The Scheduled Castes and Scheduled Tribes (Prevention of Atrocities) Act 1989 is an Indian act, which aims to eliminate atrocities that are occurring against members of the SCs and STs while at the same time providing protection, compensation and rehabilitation to victims.
However, its implementation remains very weak and the conviction rates are shockingly low. A national-level process has therefore started in India to propose amendments and improve its enforcement under the name of The National Coalition for the Strengthening of the PoA Act.
What is the SC & ST Act?
Article 17 of the Constitution of India abolishes the age-old phenomenon of “untouchability”. The Scheduled Castes/Scheduled Tribes (Prevention of Atrocities) Act, 1989 & Rules, 1995 were specifically enacted to prevent and protect SC/STs from atrocities committed against them by non-SCs/STs, because the normal provisions of the existing laws like the Protection of Civil Rights Act 1955 and the Indian Penal Code were found inadequate to prevent and eliminate these offences.
The provisions of SC/ST PoA Act & Rules can be divided into three different categories. The first category establishes criminal liability for a number of specifically defined atrocities, and extends the scope of certain categories of penalizations given in the Indian Penal Code (IPC). The second category contains provisions for relief and compensation for victims of atrocities. The third category contains provisions that establish special authorities for the implementation and monitoring of the Act.
The common denominator of criminal offences is that criminal liability can only be established if the offence is committed by a person other than a member of SC/ST against a person who belongs to the SC/ST group.
Non-implementation of SC/ST Act
Despite the comprehensive provisions in the legislation, the implementation of the Act remains weak and inadequate. This was recognized by the Indian Prime Minister Manmohan Singh in a speech delivered on 7 September 2009, when he said that “it is shocking that the conviction rate for cases of atrocities against SC/STs is less than 30% against the average of 42% for all cognizable offences under the IPC” (see more references below).
The National Human Rights Commission and the SC/ST Commission in India have made similar observations about the non-implementation and strong recommendations on the enforcement of the SC/ST Act, such as the Report on Prevention of Atrocities against Scheduled Castes authored by Shri K B Saxena which was submitted to the Prime Minister and State Chief Ministers in 2004. However, this has had little impact, if any, on the functioning of the state apparatus and the rule of law in India.
The actual numbers on non-conviction rates are far more worrying. As per the National Human Rights Commission Report on Atrocities against Scheduled Castes (2002), the progress of investigation of cases by the police analyzed from the governmental data indicated the following:
- The number of charge-sheeted cases was 53.04%
- 22.54% of cases were closed after investigation
- 24.42% of cases were pending at the police at the end of the year
- 30,350 cases registered during 2000 and as many as 8336 cases were closed after investigation without any trial
- 9,027 cases were still pending investigation
- Of 143,505 cases in Courts in the year 2000, 132,268 cases were pending, 9996 were acquitted and 1241 ended in conviction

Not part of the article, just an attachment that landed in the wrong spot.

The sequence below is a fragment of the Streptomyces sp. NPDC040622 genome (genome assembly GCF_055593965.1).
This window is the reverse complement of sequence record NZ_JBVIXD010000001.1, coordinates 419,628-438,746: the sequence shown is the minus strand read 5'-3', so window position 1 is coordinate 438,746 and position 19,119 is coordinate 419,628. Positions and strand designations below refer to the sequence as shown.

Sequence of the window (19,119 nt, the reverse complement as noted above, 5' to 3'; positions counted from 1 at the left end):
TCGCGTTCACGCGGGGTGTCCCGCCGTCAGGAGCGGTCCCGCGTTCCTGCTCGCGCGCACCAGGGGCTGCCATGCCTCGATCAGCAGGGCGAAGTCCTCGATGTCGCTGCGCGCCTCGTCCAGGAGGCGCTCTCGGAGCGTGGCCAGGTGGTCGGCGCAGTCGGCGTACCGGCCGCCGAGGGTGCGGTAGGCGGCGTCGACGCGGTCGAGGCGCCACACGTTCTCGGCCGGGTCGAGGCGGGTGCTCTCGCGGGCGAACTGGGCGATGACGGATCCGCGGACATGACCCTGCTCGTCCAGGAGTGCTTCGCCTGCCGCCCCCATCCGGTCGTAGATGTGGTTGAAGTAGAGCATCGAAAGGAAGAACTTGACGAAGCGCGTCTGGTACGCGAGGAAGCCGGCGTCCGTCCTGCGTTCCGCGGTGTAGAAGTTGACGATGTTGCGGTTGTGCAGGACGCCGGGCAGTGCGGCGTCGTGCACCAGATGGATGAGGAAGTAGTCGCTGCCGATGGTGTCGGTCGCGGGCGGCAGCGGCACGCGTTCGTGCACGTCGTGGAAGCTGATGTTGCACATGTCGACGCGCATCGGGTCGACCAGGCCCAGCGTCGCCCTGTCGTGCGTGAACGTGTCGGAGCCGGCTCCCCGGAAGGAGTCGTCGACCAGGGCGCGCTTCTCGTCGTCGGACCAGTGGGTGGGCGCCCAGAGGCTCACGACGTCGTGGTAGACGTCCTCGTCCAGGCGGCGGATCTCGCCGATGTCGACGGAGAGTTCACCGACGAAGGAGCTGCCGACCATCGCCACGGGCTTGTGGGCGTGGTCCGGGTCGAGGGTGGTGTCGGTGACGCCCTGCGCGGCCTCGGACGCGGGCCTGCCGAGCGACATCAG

Recommendations by the National Coalition for Strengthening SCs & STs (POA) Act (NCSPA):
In 2012 the following suggestions for amendments were made by the National Coalition for Strengthening SCs &STs (POA) Act (NCSPA):
- Amend and Enforce SCs & STs Act and Rules
- Atrocities Against Dalits and Adivasis – Proposed Amendments for Effective Monitoring and Implementation
Statements by Indian Prime Minister Mr. Manmohan Singh
- In an inauguration speech at the State Welfare Ministers’ Conference in New Delhi on 7 September 2009, Indian Prime Minister Manmohan Singh said: “It is shocking that the conviction rate for cases of atrocities against SC/STs is less than 30% against the average of 42% for all cognizable offences under the IPC. The State Governments therefore need to give more attention to this important issue. Meetings of State and district Vigilance and Monitoring Committees should be held more regularly. Court cases should be pursued diligently and on priority basis.” Link to speech
- At the 10th Inter-State Council Meeting in New Delhi on 9 December 2006, Mr. Singh remarked, “In the recent past, we have witnessed disturbing incidents and reports of atrocities against SCs and STs in some places. […] I believe that the time is ripe for a serious introspection and a comprehensive review of our existing approaches, existing strategies and existing measures which are in place so that we are effective in controlling such incidents and are able to generate a greater sense of security and hope among our weaker sections”. Link to speech
UN treaty bodies
Read the UN treaty body recommendations on the non-implementation of the SC/ST (PoA) Act, 1989 in India (CERD 2007, CESCR 2008, CEDAW 2007).
News article about the non-functioning of the SC/ST Act: “The judiciary is usually unwilling to accept the caste argument”, Tehelka, 15 October 2012
Amend and Enforce SCs & STs Act and Rules (2012)
Atrocities Against Dalits and Adivasis – Proposed Amendments for Effective Monitoring and Implementation (2012)
Link to the SC/ST (PoA) Act 1989
NCDHR report on the SC/ST (PoA) Act (2009)
NCDHR Position Paper for the Amendments of the SC/ST (PoA) Act
Report from the National Consultation on 20 YEARS OF SC & ST PREVENTION OF ATROCITIES ACT 1989
Atrocities report 2004 (An impressive document from the National Human Rights Commission)